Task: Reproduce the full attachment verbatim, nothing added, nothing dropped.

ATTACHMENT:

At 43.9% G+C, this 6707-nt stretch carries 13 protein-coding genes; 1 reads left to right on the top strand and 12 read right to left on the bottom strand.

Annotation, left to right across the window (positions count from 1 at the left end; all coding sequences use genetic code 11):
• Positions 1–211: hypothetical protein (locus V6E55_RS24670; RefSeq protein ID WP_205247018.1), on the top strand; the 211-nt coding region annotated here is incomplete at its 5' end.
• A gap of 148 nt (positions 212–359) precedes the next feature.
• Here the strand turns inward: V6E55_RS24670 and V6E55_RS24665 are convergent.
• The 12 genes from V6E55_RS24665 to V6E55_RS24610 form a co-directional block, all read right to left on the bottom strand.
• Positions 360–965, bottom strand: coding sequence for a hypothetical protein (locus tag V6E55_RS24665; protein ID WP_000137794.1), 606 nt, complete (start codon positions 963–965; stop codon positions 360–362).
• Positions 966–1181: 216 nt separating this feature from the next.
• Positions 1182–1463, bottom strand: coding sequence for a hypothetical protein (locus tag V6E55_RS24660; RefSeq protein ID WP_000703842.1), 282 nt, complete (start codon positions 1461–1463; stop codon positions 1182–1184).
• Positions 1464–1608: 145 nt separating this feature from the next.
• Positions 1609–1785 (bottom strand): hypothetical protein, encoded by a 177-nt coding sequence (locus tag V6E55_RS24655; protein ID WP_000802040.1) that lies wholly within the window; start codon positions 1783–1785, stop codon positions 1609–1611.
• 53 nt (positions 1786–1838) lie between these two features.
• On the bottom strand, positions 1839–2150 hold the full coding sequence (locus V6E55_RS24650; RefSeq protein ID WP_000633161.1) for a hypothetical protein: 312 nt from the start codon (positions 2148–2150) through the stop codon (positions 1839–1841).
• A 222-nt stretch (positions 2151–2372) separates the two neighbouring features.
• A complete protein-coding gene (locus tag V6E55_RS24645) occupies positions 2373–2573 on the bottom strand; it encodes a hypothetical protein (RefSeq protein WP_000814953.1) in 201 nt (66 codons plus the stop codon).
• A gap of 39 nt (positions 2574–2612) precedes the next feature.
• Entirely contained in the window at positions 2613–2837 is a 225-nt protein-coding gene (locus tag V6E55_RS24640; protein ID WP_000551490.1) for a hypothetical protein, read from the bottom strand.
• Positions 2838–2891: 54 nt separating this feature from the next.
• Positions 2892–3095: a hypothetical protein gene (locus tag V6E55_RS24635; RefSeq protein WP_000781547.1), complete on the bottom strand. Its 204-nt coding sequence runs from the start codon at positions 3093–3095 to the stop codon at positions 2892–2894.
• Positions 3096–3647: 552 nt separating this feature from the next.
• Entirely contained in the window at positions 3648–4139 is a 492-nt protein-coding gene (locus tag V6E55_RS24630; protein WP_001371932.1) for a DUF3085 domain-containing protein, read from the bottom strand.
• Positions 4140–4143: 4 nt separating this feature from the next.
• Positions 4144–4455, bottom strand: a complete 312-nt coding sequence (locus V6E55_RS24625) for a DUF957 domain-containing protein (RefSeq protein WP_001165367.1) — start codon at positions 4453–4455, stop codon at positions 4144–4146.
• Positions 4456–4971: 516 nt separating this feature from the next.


At 43.9% G+C, this 6707-nt stretch carries 13 protein-coding genes; 1 reads left to right on the top strand and 12 read right to left on the bottom strand.

Annotation, left to right across the window (positions count from 1 at the left end; all coding sequences use genetic code 11):
• Positions 1–211: hypothetical protein (locus V6E55_RS24670; RefSeq protein ID WP_205247018.1), on the top strand; the 211-nt coding region annotated here is incomplete at its 5' end.
• A gap of 148 nt (positions 212–359) precedes the next feature.
• Here the strand turns inward: V6E55_RS24670 and V6E55_RS24665 are convergent.
• The 12 genes from V6E55_RS24665 to V6E55_RS24610 form a co-directional block, all read right to left on the bottom strand.
• Positions 360–965, bottom strand: coding sequence for a hypothetical protein (locus tag V6E55_RS24665; protein ID WP_000137794.1), 606 nt, complete (start codon positions 963–965; stop codon positions 360–362).
• Positions 966–1181: 216 nt separating this feature from the next.
• Positions 1182–1463, bottom strand: coding sequence for a hypothetical protein (locus tag V6E55_RS24660; RefSeq protein ID WP_000703842.1), 282 nt, complete (start codon positions 1461–1463; stop codon positions 1182–1184).
• Positions 1464–1608: 145 nt separating this feature from the next.
• Positions 1609–1785 (bottom strand): hypothetical protein, encoded by a 177-nt coding sequence (locus tag V6E55_RS24655; protein ID WP_000802040.1) that lies wholly within the window; start codon positions 1783–1785, stop codon positions 1609–1611.
• 53 nt (positions 1786–1838) lie between these two features.
• On the bottom strand, positions 1839–2150 hold the full coding sequence (locus V6E55_RS24650; RefSeq protein ID WP_000633161.1) for a hypothetical protein: 312 nt from the start codon (positions 2148–2150) through the stop codon (positions 1839–1841).
• A 222-nt stretch (positions 2151–2372) separates the two neighbouring features.
• A complete protein-coding gene (locus tag V6E55_RS24645) occupies positions 2373–2573 on the bottom strand; it encodes a hypothetical protein (RefSeq protein WP_000814953.1) in 201 nt (66 codons plus the stop codon).
• A gap of 39 nt (positions 2574–2612) precedes the next feature.
• Entirely contained in the window at positions 2613–2837 is a 225-nt protein-coding gene (locus tag V6E55_RS24640; protein ID WP_000551490.1) for a hypothetical protein, read from the bottom strand.
• Positions 2838–2891: 54 nt separating this feature from the next.
• Positions 2892–3095: a hypothetical protein gene (locus tag V6E55_RS24635; RefSeq protein WP_000781547.1), complete on the bottom strand. Its 204-nt coding sequence runs from the start codon at positions 3093–3095 to the stop codon at positions 2892–2894.
• Positions 3096–3647: 552 nt separating this feature from the next.
• Entirely contained in the window at positions 3648–4139 is a 492-nt protein-coding gene (locus tag V6E55_RS24630; protein WP_001371932.1) for a DUF3085 domain-containing protein, read from the bottom strand.
• Positions 4140–4143: 4 nt separating this feature from the next.
• Positions 4144–4455, bottom strand: a complete 312-nt coding sequence (locus V6E55_RS24625) for a DUF957 domain-containing protein (RefSeq protein WP_001165367.1) — start codon at positions 4453–4455, stop codon at positions 4144–4146.
• Positions 4456–4971: 516 nt separating this feature from the next.